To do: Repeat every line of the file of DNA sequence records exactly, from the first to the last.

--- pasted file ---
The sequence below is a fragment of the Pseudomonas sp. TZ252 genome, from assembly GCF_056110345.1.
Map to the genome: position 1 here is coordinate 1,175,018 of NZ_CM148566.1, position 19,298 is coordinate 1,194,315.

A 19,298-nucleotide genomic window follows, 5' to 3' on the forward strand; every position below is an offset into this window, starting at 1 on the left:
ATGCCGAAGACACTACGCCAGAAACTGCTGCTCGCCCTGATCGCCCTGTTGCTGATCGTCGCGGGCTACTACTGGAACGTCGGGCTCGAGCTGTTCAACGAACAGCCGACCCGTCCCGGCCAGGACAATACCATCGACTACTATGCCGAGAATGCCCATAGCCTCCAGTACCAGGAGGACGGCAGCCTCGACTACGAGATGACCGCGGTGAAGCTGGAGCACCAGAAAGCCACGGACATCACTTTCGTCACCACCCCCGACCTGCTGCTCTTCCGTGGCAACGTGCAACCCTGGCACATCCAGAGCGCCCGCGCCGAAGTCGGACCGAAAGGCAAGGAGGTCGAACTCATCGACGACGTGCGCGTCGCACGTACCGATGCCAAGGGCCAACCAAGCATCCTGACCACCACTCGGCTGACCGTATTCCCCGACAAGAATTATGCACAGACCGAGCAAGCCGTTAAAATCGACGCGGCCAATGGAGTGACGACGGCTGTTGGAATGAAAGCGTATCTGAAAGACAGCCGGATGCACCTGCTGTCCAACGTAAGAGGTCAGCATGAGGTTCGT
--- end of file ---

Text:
The sequence below is a fragment of the Pseudomonas sp. TZ252 genome, from assembly GCF_056110345.1.
Map to the genome: position 1 here is coordinate 1,175,018 of NZ_CM148566.1, position 19,298 is coordinate 1,194,315.

A 19,298-nucleotide genomic window follows, 5' to 3' on the forward strand; every position below is an offset into this window, starting at 1 on the left:
ATGCCGAAGACACTACGCCAGAAACTGCTGCTCGCCCTGATCGCCCTGTTGCTGATCGTCGCGGGCTACTACTGGAACGTCGGGCTCGAGCTGTTCAACGAACAGCCGACCCGTCCCGGCCAGGACAATACCATCGACTACTATGCCGAGAATGCCCATAGCCTCCAGTACCAGGAGGACGGCAGCCTCGACTACGAGATGACCGCGGTGAAGCTGGAGCACCAGAAAGCCACGGACATCACTTTCGTCACCACCCCCGACCTGCTGCTCTTCCGTGGCAACGTGCAACCCTGGCACATCCAGAGCGCCCGCGCCGAAGTCGGACCGAAAGGCAAGGAGGTCGAACTCATCGACGACGTGCGCGTCGCACGTACCGATGCCAAGGGCCAACCAAGCATCCTGACCACCACTCGGCTGACCGTATTCCCCGACAAGAATTATGCACAGACCGAGCAAGCCGTTAAAATCGACGCGGCCAATGGAGTGACGACGGCTGTTGGAATGAAAGCGTATCTGAAAGACAGCCGGATGCACCTGCTGTCCAACGTAAGAGGTCAGCATGAGGTTCGT